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End times for “digital nomads”?

19 October 2022

While it’s only one post, I wonder:

Not to make a big deal of it, but given that Mexico City (and similar “exotic” locales) have been attracting “digital nomads”, creating social conflict in some areas, no one seems to have thought though the long-term viability of the “industry”. That is, of outsourcing to people with no real ties to a place, who may or may not be moving from one place to another, when there are local people can do the same work, offer the same skills sets, and likely to stay where they are.

2 Comments leave one →
  1. norm permalink
    21 October 2022 6:26 am

    I’ve met both Europeans and people from the US who work remotely, they all have had their jobs in their home countries before they moved to Latin America. I lived next to a Dutch couple who worked a shift that resembled a baker’s shift in Antigua Guatemala, very early start and no late nights. I have a niece who does electrical engineering for tight space applications, she lives around the world as long as she has a high speed connection.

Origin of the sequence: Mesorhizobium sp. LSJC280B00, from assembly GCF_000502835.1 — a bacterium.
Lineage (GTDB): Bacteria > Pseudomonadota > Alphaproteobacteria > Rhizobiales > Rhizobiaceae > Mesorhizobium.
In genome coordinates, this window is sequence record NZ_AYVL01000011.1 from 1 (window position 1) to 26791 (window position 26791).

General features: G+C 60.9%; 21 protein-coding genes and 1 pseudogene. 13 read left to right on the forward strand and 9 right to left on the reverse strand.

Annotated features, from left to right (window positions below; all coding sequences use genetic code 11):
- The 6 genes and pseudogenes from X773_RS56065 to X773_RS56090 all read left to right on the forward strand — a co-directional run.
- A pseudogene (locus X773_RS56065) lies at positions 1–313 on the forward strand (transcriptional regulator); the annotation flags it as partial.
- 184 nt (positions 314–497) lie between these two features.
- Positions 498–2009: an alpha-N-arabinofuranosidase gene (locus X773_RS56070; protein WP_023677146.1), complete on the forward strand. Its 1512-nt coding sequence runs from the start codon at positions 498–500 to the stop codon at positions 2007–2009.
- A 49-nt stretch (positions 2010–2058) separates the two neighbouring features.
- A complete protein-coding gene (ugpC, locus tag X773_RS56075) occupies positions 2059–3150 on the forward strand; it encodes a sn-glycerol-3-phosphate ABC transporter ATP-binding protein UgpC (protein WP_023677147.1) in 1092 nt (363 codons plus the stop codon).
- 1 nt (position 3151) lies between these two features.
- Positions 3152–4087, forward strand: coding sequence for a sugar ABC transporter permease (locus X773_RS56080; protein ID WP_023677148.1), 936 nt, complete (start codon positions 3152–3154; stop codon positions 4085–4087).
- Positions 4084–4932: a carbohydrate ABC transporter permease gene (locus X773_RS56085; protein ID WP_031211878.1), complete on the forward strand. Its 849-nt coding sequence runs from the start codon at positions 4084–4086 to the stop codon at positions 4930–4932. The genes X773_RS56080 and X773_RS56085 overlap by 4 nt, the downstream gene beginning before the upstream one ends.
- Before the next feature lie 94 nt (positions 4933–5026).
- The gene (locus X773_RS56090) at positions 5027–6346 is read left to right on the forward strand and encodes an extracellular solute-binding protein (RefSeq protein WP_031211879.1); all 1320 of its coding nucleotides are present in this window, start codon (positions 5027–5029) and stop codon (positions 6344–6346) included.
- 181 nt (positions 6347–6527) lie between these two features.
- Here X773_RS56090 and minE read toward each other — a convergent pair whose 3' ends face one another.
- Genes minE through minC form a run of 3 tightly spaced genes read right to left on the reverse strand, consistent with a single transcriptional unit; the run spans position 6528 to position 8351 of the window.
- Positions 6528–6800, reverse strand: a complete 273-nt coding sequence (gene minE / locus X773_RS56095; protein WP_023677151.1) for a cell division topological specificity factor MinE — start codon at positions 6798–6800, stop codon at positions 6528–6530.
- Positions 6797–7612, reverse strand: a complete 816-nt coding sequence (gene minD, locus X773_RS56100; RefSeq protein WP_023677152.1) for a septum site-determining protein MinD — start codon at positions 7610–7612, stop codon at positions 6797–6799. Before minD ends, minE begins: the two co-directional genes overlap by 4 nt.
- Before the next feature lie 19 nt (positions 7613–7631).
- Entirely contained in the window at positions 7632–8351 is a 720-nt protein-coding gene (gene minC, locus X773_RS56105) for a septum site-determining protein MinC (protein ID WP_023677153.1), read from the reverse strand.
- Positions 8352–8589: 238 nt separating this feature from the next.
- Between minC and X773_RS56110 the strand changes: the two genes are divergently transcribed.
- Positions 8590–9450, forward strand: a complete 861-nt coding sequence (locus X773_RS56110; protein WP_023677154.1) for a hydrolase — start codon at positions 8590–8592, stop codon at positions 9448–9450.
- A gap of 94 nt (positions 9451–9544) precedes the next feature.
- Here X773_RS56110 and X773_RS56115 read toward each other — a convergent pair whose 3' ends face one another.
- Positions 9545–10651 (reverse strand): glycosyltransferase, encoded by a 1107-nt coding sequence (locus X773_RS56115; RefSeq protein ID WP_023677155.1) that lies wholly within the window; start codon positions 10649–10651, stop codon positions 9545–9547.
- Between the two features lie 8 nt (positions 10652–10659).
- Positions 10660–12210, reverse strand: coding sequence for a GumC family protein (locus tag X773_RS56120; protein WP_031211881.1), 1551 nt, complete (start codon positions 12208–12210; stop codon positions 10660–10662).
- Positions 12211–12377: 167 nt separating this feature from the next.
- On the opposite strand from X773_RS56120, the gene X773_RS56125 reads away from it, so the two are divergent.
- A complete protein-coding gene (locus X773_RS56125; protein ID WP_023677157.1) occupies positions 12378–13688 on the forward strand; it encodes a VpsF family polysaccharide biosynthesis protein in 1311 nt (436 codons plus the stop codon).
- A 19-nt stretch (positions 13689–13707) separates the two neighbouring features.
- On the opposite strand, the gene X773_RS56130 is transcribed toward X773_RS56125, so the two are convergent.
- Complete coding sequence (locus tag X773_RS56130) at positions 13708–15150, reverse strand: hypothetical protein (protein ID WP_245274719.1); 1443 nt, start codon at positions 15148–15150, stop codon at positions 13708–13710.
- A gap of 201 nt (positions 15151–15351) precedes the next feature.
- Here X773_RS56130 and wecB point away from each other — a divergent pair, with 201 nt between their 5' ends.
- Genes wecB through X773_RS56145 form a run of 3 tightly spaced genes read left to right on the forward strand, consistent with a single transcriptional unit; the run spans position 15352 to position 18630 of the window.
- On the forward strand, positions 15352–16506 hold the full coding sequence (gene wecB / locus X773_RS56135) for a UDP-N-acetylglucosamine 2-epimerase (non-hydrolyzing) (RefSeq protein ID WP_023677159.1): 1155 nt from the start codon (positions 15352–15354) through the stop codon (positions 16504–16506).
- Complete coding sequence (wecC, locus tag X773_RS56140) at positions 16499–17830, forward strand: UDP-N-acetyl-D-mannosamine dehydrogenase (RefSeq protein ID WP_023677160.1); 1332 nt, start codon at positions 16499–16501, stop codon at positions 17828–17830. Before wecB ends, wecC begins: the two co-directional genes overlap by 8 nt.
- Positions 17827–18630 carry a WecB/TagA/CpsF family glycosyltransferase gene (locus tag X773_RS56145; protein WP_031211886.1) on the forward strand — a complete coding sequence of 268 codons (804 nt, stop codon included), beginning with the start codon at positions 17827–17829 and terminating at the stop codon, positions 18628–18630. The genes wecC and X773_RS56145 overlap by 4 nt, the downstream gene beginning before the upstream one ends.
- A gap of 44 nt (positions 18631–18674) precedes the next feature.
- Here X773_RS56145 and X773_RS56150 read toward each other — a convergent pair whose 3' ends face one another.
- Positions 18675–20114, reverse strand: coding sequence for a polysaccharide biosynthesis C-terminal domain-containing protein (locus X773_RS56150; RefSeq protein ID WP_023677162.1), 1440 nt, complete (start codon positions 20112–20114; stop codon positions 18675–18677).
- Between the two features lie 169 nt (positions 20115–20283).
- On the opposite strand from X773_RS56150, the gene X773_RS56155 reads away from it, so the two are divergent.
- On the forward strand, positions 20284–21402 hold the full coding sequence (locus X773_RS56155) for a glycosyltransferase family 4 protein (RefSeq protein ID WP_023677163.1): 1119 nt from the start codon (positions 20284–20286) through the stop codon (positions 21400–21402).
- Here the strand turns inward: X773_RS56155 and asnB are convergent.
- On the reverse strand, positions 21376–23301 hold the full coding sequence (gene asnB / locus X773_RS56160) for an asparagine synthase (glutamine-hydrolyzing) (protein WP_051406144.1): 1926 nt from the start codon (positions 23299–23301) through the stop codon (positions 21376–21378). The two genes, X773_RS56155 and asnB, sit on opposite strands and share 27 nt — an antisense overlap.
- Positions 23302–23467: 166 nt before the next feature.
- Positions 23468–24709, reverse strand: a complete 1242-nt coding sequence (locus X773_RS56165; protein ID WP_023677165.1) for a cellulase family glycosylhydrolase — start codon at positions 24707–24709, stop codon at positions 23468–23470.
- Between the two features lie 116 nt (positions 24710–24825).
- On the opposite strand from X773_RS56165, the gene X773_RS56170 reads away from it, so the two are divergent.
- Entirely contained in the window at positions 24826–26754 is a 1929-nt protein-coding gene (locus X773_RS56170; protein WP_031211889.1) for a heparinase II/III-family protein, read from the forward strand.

Maybe a local could do what they do. My way of looking at it is that these people are renting space, buying services, adding to the local economy. They were raised and trained elsewhere so the original social imputes were not expended by the host nation-an economic win. Most immigration, both temporary and permanent are an advantage to the host country.

    • 21 October 2022 5:56 pm

      For now. It’s possible tax laws could change, or the industry just started paying the prevailing wages in the “host country”, as with call-centers. One gets the sense that many of the DMs assume they are “super-stars” (and many are) though much of what they are doing is routine work that employers would want to off-shore to lower labor costs.

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